I just got back from donating the plecos. Three fish have been removed from my tank. On top of that, I just got my water tested with a much better water testing kit and I had, and the results were devastating. Chalk this one up to a serious newbie mistake. I took pictures of the results. I will post them when I have a chance. I got some special bacteria called tetra SafeStart plus and put the appropriate amount of it in my tank. It says that it reduces ammonia and nitrite which was very present in the tank after all. This would explain a lot. I will never trust one of those in tank meters again. From now on I'll have it properly tested.

 
  • Thread starter

cheesepuff

Well Known Member
Messages
1,148
Reaction score
19
Points
83
Experience
Just started


as you can, the water is terrible. I can only hope the stuff I bought helps out. I was instructed to take out my carbon filters for a few days as well as not use my UV filter (just got it in the mail today) until the water checks out as good.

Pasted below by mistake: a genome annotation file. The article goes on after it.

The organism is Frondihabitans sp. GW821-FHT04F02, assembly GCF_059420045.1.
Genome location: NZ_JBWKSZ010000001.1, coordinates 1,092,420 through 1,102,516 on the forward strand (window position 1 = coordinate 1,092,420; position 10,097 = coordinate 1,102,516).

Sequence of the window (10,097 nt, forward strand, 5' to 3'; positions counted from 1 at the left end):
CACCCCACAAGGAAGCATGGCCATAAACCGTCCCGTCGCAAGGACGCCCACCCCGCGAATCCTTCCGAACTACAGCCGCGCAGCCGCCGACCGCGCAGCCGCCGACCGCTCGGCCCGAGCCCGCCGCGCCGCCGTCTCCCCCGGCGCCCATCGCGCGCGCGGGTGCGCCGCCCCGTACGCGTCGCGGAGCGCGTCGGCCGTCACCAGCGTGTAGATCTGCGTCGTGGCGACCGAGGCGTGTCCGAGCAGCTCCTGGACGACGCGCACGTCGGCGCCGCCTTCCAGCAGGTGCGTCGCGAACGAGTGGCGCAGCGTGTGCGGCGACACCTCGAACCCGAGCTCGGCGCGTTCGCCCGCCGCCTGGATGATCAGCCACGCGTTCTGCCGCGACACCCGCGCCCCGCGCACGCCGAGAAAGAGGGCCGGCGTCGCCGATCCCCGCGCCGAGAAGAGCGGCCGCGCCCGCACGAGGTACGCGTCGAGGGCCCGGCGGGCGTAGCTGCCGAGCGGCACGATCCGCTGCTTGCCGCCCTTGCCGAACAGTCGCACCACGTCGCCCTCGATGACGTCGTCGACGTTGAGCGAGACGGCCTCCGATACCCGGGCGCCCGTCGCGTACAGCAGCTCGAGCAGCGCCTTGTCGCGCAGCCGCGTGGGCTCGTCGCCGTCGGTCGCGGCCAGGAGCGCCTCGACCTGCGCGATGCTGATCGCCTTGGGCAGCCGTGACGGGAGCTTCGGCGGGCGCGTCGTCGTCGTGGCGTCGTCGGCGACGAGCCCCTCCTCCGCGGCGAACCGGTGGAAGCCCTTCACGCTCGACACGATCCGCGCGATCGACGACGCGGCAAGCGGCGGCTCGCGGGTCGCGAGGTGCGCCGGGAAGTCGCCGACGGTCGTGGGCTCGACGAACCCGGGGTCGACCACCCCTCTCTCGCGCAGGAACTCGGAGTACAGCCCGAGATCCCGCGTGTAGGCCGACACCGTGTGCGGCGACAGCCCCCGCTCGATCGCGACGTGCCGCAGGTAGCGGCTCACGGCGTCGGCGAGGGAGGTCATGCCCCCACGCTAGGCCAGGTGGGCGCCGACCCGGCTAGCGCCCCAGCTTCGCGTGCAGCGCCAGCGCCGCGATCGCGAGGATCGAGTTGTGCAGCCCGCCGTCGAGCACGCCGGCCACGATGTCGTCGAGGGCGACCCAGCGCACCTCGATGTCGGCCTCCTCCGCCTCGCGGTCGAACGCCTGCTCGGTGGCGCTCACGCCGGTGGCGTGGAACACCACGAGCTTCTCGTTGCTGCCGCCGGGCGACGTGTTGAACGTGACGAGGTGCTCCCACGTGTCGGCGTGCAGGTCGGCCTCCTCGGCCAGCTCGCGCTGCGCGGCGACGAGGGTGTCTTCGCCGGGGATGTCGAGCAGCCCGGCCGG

Bijou88

Well Known Member
Messages
3,967
Reaction score
20
Points
83
Experience
1 year
The carbon won't affect the tetra safe start, I would leave it in if your filters have cartidges with carbon in them. ..that's where the bacteria sticks.

 

babynemo

Valued Member
Messages
114
Reaction score
0
Points
51
Experience
5 to 10 years
Also, I would get a API Freshwater Master Kit, as those stick tests are not very reliable.
 
  • Thread starter

cheesepuff

Well Known Member
Messages
1,148
Reaction score
19
Points
83
Experience
Just started
Bijou88 said:
The carbon won't affect the tetra safe start, I would leave it in if your filters have cartidges with carbon in them. ..that's where the bacteria sticks.